SimReal+ i matematikkundervisning på universitetsnivå En studie av lærerens orkestreringer i relasjon til verktøyets nytteverdi for studentene
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This thesis is a case study conducted in the first year of engineering studies at the University of Agder. The course observed is physics, where the software SimReal+ is integrated into the teaching. The study focuses the mathematical part of the course related to differentiation and integration. In my study, I focus on both the lecturer and students taking the course. The study examines the teacher-orchestrations that can be identified in lectures and exercises, and perceptions students have related to the usefulness of SimReal+ and some teacher-orchestrations. My research questions are: 1. What types of teacher-orchestrations can be identified by the use of SimReal+ in mathematics education? 2. How do students perceive the usefulness of SimReal+ in learning mathematics? To investigate these research questions I have used a theoretical perspective consisting of two parts: First, instrumental approach and Drijvers 'orchestration model for observing teacher-orchestrations of lectures and exercises over a period of four weeks. Secondly, I used criteria related to usefulness of ICT tools. These are: Technical usefulness, pedagogical usefulness, usefulness of teacher's orchestrations and mathematical usefulness. I have used qualitative (interview) and quantitative (online survey) methods to examine students' perceptions related to the usefulness of SimReal + and some individual teacher-orchestrations. During the observation period, I have observed a total of 13 different orchestrations, eight in lectures and five in exercises: Traditional teaching with whiteboard / projector without SimReal+, Technical demo, Video simulation with SimReal+, Link-screen board, Discuss-the-screen, Explain the screen, Exercises with SimReal+, Use of other ICT tools and whiteboard, Individual Guide-and-explain, Individual Technical support, Individual Discuss-the-screen, Individual Technical demo and group work with classmates on SimReal+ tasks. The findings show that traditional teaching with whiteboard / projector without SimReal+ is the most used teacher-orchestration (41.8%), followed by Individual Guide-and-explain (10.60%), Individual Technical Support (7.55%), Individual Discuss-the-screen (6.97%) and technical-demo (6.31%). Regarding technical usefulness, the findings show that it is difficult to navigate through the menus of SimReal+. It is also pointed out that the user interface can be cumbersome. This may indicate that the teacher-orchestration technical demo should play a greater role in classroom at the start of the course. In terms of mathematical usefulness, a slight majority of the students believe that SimReal+ is useful when learning differentiation and integration. Some of the students' responses to interviews indicate that SimReal+ can provide a deeper understanding of differentiation and integration, and that this could be useful. SimReal+ appears to play a greater role when the students learn about rotations, vectors, particles in motion and velocity and acceleration vectors of particles in motion. Related to pedagogical usefulness, a small majority of the students believe that they will be more motivated to work with mathematics due to the variation in working methods SimReal+ offers, but it does not seem that SimReal+ offers more interaction and discussion in class. The Overall findings indicate that SimReal+ is a potentially useful ICT tool for teaching and learning mathematics in higher education. There are possibilities for improving the software, specifically related to the technical aspect, which is a prerequisite for the pedagogical and mathematical usefulness. If the user interface is improved and it is used more time on technical demonstration in class, it is conceivable that more students will experience SimReal+ as helpful in the learning of mathematics.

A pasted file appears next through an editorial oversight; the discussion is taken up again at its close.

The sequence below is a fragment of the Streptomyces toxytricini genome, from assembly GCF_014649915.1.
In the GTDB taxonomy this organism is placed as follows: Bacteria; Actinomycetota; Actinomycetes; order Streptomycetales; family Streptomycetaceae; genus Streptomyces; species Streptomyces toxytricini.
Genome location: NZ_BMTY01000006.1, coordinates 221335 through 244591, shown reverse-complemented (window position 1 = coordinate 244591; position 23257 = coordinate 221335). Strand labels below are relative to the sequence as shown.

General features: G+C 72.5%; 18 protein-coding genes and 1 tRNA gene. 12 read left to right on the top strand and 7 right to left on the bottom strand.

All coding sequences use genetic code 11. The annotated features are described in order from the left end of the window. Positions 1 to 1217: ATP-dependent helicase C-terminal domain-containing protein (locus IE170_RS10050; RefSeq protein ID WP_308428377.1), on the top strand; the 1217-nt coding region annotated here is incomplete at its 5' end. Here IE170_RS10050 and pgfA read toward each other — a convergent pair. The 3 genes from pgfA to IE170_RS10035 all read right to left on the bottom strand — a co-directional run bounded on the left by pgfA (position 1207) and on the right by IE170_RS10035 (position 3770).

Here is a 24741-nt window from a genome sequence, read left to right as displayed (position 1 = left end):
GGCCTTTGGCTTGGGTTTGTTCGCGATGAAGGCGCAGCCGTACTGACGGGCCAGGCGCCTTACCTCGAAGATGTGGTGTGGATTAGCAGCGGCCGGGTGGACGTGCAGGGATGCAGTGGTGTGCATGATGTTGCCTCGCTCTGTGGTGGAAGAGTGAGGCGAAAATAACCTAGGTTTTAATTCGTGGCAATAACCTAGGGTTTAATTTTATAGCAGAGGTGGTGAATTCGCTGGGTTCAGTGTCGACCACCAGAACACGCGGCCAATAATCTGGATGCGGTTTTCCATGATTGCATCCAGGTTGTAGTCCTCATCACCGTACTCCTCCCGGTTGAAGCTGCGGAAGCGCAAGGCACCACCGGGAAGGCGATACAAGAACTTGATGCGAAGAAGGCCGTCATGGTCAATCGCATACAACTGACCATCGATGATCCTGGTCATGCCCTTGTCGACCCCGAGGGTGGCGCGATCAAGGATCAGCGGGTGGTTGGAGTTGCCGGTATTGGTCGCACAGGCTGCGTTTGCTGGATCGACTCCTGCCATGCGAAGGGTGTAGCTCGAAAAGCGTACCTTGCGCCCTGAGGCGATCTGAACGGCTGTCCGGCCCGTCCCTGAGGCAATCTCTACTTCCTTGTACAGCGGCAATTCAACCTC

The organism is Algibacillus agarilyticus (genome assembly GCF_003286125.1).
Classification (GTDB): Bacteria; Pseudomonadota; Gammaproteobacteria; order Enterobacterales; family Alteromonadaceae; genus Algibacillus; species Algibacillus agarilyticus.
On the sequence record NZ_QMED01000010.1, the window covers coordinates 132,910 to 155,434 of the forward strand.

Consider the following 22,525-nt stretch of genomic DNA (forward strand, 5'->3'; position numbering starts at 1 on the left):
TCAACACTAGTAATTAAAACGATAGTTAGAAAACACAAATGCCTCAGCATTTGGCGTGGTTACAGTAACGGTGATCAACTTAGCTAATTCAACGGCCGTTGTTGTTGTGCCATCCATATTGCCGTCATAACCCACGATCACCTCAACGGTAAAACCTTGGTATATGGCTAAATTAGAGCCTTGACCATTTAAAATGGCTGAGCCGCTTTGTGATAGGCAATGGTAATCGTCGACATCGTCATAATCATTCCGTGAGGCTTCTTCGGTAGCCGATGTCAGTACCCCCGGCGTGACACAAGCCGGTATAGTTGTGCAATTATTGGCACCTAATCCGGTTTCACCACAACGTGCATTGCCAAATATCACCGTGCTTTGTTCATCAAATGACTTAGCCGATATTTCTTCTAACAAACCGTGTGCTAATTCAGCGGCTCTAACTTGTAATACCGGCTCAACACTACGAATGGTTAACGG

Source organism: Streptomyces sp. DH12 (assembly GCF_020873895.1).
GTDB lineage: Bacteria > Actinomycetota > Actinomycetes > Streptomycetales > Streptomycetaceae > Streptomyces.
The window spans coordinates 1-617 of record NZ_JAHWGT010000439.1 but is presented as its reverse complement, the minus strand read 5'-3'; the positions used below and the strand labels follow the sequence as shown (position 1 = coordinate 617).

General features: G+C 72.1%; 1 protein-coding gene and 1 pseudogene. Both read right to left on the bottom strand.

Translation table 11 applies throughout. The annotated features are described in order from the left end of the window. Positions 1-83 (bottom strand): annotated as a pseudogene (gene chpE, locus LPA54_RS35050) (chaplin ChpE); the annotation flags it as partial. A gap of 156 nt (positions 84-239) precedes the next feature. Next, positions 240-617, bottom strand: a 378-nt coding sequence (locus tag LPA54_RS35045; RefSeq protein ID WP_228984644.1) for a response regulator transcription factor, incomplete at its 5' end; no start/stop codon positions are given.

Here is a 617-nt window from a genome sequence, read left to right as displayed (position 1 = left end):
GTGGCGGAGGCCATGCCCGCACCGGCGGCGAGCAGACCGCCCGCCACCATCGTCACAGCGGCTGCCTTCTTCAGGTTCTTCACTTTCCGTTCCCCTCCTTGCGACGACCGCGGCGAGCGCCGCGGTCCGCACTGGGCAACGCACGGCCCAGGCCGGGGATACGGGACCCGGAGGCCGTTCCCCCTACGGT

Masteroppgave matematikkdidaktikk- Universitetet i Agder, 2015